Published October 3, 2003
Elia Kazan, the celebrated stage and film genius, died Sunday at age 94. He richly deserves the lavish praise he has received in the obituaries. He does not deserve the gratuitous and slanted references some of his obituaries have made to his decision to name Hollywood colleagues who had been or were members of the American Communist Party (“Director Kazan is dead at 94,” Nation, Monday).
On April 10, 1952, Mr. Kazan reluctantly gave to the House Un-American Activities Committee the names of eight Hollywood figures who had been associated with him when he was briefly a party member. (Incidentally, one obituary referred to the committee as an “aggressive communist-hunting arm of Congress.”) Mr. Kazan felt it was his patriotic duty to reveal the names of persons affiliated with a party controlled by agents of the Soviet Union who were seeking to subvert the United States.
In response to Mr. Kazan’s testimony, New York’s Village Voice called him “the Lucifer of the Old Left.” Others called him a McCarthyite Judas who saved his own skin by destroying the careers of others whose only sin, as one obituary put it, had simply been “a political affiliation, in many cases, years earlier.” Since 1952, Mr. Kazan has been widely criticized and even shunned by sectors of the liberal intellectual class. Finally, in 1999, perhaps out of unacknowledged shame for the smearing a great American had suffered, Mr. Kazan was given an honorary Oscar.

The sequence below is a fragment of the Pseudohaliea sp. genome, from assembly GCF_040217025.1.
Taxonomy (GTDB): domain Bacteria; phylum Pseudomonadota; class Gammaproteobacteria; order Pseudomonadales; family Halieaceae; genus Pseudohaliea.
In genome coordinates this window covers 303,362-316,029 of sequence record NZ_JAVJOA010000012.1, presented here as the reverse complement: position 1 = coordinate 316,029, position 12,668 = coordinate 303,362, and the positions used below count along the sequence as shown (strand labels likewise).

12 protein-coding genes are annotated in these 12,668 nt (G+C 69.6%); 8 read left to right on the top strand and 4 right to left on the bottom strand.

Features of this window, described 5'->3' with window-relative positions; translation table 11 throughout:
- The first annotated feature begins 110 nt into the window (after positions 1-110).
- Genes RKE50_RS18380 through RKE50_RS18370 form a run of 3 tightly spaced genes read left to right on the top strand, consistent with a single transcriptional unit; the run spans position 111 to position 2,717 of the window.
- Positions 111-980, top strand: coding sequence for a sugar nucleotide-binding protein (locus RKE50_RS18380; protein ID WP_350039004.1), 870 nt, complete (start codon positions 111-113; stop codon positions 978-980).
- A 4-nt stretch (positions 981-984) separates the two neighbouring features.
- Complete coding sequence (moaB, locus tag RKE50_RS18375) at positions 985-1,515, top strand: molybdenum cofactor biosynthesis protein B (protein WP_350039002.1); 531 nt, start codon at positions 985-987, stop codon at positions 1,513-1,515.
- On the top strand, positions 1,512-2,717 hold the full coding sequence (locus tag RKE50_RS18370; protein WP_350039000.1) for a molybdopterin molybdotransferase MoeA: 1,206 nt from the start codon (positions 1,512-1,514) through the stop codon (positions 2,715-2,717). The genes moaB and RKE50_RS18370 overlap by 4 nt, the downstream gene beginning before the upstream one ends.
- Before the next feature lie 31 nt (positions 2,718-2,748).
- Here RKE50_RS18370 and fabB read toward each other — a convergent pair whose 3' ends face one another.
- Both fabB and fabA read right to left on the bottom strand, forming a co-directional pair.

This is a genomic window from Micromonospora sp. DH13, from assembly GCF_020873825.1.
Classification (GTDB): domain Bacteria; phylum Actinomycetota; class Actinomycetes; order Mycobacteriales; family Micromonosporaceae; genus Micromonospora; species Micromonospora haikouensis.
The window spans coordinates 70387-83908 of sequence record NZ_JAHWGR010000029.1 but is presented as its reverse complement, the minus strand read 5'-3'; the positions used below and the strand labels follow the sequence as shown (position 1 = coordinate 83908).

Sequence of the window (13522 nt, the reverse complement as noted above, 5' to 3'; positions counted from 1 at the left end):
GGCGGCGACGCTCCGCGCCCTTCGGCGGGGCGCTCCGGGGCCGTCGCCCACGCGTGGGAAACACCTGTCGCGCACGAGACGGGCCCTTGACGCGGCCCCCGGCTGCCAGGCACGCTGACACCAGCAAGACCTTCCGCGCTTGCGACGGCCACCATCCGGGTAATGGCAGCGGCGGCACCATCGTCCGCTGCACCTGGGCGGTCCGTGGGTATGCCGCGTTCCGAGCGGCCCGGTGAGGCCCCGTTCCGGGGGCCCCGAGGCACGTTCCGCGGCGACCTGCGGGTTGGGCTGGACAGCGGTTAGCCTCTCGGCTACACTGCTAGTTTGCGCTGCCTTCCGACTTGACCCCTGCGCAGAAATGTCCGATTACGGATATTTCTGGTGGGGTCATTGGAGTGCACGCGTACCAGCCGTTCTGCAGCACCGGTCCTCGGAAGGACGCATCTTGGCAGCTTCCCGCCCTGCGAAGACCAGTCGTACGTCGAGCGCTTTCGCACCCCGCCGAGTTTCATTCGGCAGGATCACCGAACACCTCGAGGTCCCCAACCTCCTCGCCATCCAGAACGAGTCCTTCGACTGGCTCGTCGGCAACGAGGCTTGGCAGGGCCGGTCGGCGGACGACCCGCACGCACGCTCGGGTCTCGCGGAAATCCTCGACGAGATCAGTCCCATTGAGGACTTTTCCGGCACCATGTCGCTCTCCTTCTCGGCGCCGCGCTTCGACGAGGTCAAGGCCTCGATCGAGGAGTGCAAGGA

The long and tenacious assault from the left flies in the face of the facts. In the 1940s and 1950s, Soviet agents were actively using American party members and others to try to achieve their subversive ends. This was known at the time by key government officials and informed American researchers, such as Eric Breindel and Herbert Romerstein. Their findings have been documented in subsequent scholarly books. Some of this research is based on the 1995 Venona Papers — the secret traffic from and to the Union of Soviet Socialist Republics in the 1940s that the U.S. intelligence agencies intercepted and decrypted — now available to scholars and journalists.
Herbert Romerstein, co-author of The Venona Secrets, published in 2000, told me that he knew in 1952 that Elia Kazan’s testimony was accurate. Further, in his view, Mr. Kazan “did the right thing” in exposing members of the Communist Party in Hollywood. From my own acquaintance with the relevant literature, I concur.
The Berlin Wall has fallen. The “Evil Empire” is gone. When will the liberal-left throw off its obsession with anti-anti-communism?